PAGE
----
So Apple released some stuff yesterday…

Most of the attention seems to be on the iPhone X (you have to say it as 10, which is great but a) what happens to 9 and b) what happens to 10 in two years! ). THis post isn’t really about the iPhone X or 8 as in my opinion, they were run of the mill updates, some stuff is nice, like the dual camera orientation and buffs but meh to the rest..

The interesting stuff:

Apple TV 4K

Weirdly the Apple TV hasn’t gotten much limelight from what I’m seeing from general browsing. Apart from the appalling lack of storage (max 64GB), it looks good! Maybe not good enough to have Roku quaking in their boots but it looks decent with everything you would want:


Video Output


Dolby Vision and HDR10


A10X Fusion chip with 64-bit architecture



Gigabit Ethernet

802.11ac Wi‑Fi with MIMO; simultaneous dual band (2.4GHz and 5GHz)

Bluetooth 5.0



HDMI 2.0a

Gigabit Ethernet

IR receiver


Audio Output

Up to Dolby Digital Plus 7.1 surround sound

Apple Watch Series 3

Anyway, moving on, the other interesting product is the Apple watch which adds LTE support. So now its a truly standalone device and with some Airpods sounds pretty cool depending on how long the battery is going to last in actual use. Plus it actually beats a lot of Android competitors as it’s claimed you can actually go swimming with it! The thing I like most, however, is that Apple has taken an old school technology such as having the same mobile number on multiple SIMs and are pushing it to be mainstream. Operators usually try and stick you on a business account if you want this type of functionality and even then its a fight.

EE refers to the SIM as an eSIM and there doesn’t appear to be a slot on the marketing pictures of the device so I suspect it’s a virtual SIM that’ll link to the Apple watch based on the IMEI  that links back to a SIM identifier that also goes out to your phone’s SIM / IMEI.

Hopefully, network support will be fast and furious! I’m with Three in the UK and it looks like only EE will be offering it from the start. Not a major issue, I like EE but usually put off by their pricing/caps. I might still be tempted however once some real world reviews are out!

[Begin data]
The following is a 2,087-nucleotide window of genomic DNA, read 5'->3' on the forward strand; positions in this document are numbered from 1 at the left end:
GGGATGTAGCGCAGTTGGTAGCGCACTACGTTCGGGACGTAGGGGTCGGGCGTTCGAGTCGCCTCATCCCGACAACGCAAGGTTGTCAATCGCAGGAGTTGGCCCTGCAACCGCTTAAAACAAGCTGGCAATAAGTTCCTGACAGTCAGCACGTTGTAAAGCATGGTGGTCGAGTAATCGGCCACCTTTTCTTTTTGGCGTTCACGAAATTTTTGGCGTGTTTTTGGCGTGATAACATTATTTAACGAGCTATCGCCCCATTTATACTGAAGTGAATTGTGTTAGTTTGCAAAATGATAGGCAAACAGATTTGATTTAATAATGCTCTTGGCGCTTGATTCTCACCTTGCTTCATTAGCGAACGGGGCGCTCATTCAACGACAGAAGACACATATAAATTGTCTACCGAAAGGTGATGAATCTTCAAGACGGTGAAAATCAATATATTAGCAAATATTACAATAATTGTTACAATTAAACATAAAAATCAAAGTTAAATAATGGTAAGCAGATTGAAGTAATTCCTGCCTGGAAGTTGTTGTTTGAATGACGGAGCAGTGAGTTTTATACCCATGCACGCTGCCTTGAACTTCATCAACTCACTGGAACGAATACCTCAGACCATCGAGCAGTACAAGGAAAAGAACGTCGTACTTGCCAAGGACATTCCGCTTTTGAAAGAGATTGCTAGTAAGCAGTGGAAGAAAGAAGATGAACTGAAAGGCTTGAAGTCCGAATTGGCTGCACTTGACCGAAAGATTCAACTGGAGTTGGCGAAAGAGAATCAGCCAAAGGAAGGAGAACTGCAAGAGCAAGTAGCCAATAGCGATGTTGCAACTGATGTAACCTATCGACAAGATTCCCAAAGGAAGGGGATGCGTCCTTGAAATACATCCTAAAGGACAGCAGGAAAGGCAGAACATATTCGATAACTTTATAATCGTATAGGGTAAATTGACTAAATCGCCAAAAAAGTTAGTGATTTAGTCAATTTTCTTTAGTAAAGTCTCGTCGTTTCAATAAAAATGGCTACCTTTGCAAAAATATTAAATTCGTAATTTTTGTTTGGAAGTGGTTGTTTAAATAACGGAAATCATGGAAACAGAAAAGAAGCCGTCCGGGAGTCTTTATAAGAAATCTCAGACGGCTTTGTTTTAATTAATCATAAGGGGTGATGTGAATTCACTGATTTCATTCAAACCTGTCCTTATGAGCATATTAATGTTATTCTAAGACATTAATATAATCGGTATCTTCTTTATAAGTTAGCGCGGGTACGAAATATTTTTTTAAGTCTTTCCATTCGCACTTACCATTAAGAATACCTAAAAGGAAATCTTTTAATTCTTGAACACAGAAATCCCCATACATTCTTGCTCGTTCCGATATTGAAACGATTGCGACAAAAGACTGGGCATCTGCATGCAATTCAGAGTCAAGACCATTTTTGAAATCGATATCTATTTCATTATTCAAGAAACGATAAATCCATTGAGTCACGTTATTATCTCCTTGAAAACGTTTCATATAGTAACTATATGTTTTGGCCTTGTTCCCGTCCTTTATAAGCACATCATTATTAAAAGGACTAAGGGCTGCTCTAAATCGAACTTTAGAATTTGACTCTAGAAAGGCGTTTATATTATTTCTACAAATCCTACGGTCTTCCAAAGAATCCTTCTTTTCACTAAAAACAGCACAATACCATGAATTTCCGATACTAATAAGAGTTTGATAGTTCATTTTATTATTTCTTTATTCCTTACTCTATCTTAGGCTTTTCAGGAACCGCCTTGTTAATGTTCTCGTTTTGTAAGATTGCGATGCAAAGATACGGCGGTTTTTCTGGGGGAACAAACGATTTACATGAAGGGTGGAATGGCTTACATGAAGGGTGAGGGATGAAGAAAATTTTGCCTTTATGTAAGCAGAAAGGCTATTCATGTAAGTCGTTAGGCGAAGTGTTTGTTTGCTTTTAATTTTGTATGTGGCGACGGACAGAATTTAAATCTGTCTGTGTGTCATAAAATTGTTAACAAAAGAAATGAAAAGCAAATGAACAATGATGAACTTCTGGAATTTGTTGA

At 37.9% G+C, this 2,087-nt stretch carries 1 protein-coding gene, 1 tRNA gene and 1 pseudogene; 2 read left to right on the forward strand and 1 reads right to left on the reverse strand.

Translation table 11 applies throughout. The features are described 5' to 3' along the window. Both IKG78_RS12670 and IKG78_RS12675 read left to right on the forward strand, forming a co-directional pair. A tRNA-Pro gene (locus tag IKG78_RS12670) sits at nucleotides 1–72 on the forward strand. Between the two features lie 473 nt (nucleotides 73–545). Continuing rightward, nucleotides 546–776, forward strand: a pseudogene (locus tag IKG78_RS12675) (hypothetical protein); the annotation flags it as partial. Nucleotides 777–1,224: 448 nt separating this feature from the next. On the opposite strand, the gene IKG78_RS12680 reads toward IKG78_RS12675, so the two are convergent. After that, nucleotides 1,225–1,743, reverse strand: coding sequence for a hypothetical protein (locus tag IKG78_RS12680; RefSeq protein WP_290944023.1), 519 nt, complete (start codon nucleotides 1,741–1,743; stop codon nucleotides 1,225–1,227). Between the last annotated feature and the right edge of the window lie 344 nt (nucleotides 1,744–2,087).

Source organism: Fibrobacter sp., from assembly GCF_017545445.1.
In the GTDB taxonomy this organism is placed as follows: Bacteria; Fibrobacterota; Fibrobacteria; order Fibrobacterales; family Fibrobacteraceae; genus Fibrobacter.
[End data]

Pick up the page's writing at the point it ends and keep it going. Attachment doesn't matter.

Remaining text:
Apple Watch 3
Apple Watch 3

UK centric broadband information and diagnostic help.

Have you turned it off and on again?

Only kidding…

One of the major gripes users have is the speed of their broadband. Bare in mind i’m mostly talking about the OpenReach network of ADSL which is typically copper  all the way to the exchange or Fibre to the cabinet (FTTC) which has a shorter run of copper from the green box into the house (voice is still copper all the way back btw).

When talking about the speed of your broadband there are two big differences to be aware of.


The speed which will usually be looked at first by your ISP first and primarily is the synchronisation speed (sync). This is the speed at which your modem / router can connect to the equipment in the telephone exchange (Central Office for our American friends) or at the green box in the street (PCP). This is the maximum speed at which data can pass down the line and shouldn’t vary too much on each reboot of your modem / router.

Things that can effect the speed are:

  • Attenuation.
  •  REIN,
  • SHINE,
  • extension wiring (further attenuation),
  • equipment  issues,
  • bridge taps,
  • poor cable shielding,
  • engineer mistakes,
  • capped profile settings on the exchange,
  • There are other causes but these are some of the most common for example.

To check your sync rate, this will involve logging onto your home router (Seek ISP support or router support for instructions) and checking the status page for connection info.


The next speed we’re interested in is the throughput speed. A good metaphor for this would be a water pipe. If the sync mentioned above is the pipe its self, throughput it was water going through it.

Lets pretend the pressure on this water pipe isn’t changeable for the sake of our metaphor 😉 

This is tricky to diagnose as as the issue can lie on the customers side as much as is can with the ISP or beyond depending on the endpoints of the testing and everything inbetween.

Various things that can effect this:

  • Fault with the sync speed (knock on effect)
  • Server on the other side not providing you with data fast enough
  • Congestion on a network (not necessarily the ISP’s).
  • Downloading on your connection while running speedtests (congesting your part of the network to give you slower, skewed results).
  • Connection to the router such as via wireless .

Continue reading “UK centric broadband information and diagnostic help.”